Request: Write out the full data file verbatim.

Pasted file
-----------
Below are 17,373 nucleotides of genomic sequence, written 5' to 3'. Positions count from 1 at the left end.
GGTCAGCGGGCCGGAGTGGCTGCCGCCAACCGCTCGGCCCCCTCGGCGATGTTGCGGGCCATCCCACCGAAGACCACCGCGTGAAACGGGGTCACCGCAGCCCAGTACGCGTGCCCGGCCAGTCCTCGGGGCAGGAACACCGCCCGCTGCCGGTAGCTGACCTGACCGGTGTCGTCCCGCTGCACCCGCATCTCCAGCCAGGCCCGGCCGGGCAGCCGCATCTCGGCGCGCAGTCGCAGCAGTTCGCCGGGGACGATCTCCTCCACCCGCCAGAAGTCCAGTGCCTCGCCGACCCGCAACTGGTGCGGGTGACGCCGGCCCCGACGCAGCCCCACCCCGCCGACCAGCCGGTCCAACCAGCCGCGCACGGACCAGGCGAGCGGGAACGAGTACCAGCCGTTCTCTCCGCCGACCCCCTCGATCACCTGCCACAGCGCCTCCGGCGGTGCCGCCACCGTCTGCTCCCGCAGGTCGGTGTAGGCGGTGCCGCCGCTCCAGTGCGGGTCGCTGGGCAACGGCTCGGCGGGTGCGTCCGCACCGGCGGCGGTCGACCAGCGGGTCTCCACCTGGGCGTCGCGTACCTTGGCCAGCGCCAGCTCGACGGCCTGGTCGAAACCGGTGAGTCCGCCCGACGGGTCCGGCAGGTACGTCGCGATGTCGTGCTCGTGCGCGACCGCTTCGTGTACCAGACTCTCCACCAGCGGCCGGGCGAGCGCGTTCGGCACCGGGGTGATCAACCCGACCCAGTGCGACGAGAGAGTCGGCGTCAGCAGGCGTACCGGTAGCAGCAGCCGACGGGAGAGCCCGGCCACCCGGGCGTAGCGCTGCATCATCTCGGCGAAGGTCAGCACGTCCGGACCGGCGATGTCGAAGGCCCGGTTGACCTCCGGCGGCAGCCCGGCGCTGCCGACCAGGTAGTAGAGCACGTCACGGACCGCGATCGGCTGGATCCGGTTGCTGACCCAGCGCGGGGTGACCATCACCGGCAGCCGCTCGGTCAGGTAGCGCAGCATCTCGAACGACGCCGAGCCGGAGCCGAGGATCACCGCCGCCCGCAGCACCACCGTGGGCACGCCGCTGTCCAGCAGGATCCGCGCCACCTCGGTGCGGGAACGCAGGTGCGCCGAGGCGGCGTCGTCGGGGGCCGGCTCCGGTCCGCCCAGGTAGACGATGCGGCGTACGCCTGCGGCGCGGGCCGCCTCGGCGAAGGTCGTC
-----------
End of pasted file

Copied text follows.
Below are 17,373 nucleotides of genomic sequence, written 5' to 3'. Positions count from 1 at the left end.
GGTCAGCGGGCCGGAGTGGCTGCCGCCAACCGCTCGGCCCCCTCGGCGATGTTGCGGGCCATCCCACCGAAGACCACCGCGTGAAACGGGGTCACCGCAGCCCAGTACGCGTGCCCGGCCAGTCCTCGGGGCAGGAACACCGCCCGCTGCCGGTAGCTGACCTGACCGGTGTCGTCCCGCTGCACCCGCATCTCCAGCCAGGCCCGGCCGGGCAGCCGCATCTCGGCGCGCAGTCGCAGCAGTTCGCCGGGGACGATCTCCTCCACCCGCCAGAAGTCCAGTGCCTCGCCGACCCGCAACTGGTGCGGGTGACGCCGGCCCCGACGCAGCCCCACCCCGCCGACCAGCCGGTCCAACCAGCCGCGCACGGACCAGGCGAGCGGGAACGAGTACCAGCCGTTCTCTCCGCCGACCCCCTCGATCACCTGCCACAGCGCCTCCGGCGGTGCCGCCACCGTCTGCTCCCGCAGGTCGGTGTAGGCGGTGCCGCCGCTCCAGTGCGGGTCGCTGGGCAACGGCTCGGCGGGTGCGTCCGCACCGGCGGCGGTCGACCAGCGGGTCTCCACCTGGGCGTCGCGTACCTTGGCCAGCGCCAGCTCGACGGCCTGGTCGAAACCGGTGAGTCCGCCCGACGGGTCCGGCAGGTACGTCGCGATGTCGTGCTCGTGCGCGACCGCTTCGTGTACCAGACTCTCCACCAGCGGCCGGGCGAGCGCGTTCGGCACCGGGGTGATCAACCCGACCCAGTGCGACGAGAGAGTCGGCGTCAGCAGGCGTACCGGTAGCAGCAGCCGACGGGAGAGCCCGGCCACCCGGGCGTAGCGCTGCATCATCTCGGCGAAGGTCAGCACGTCCGGACCGGCGATGTCGAAGGCCCGGTTGACCTCCGGCGGCAGCCCGGCGCTGCCGACCAGGTAGTAGAGCACGTCACGGACCGCGATCGGCTGGATCCGGTTGCTGACCCAGCGCGGGGTGACCATCACCGGCAGCCGCTCGGTCAGGTAGCGCAGCATCTCGAACGACGCCGAGCCGGAGCCGAGGATCACCGCCGCCCGCAGCACCACCGTGGGCACGCCGCTGTCCAGCAGGATCCGCGCCACCTCGGTGCGGGAACGCAGGTGCGCCGAGGCGGCGTCGTCGGGGGCCGGCTCCGGTCCGCCCAGGTAGACGATGCGGCGTACGCCTGCGGCGCGGGCCGCCTCGGCGAAGGTCGTC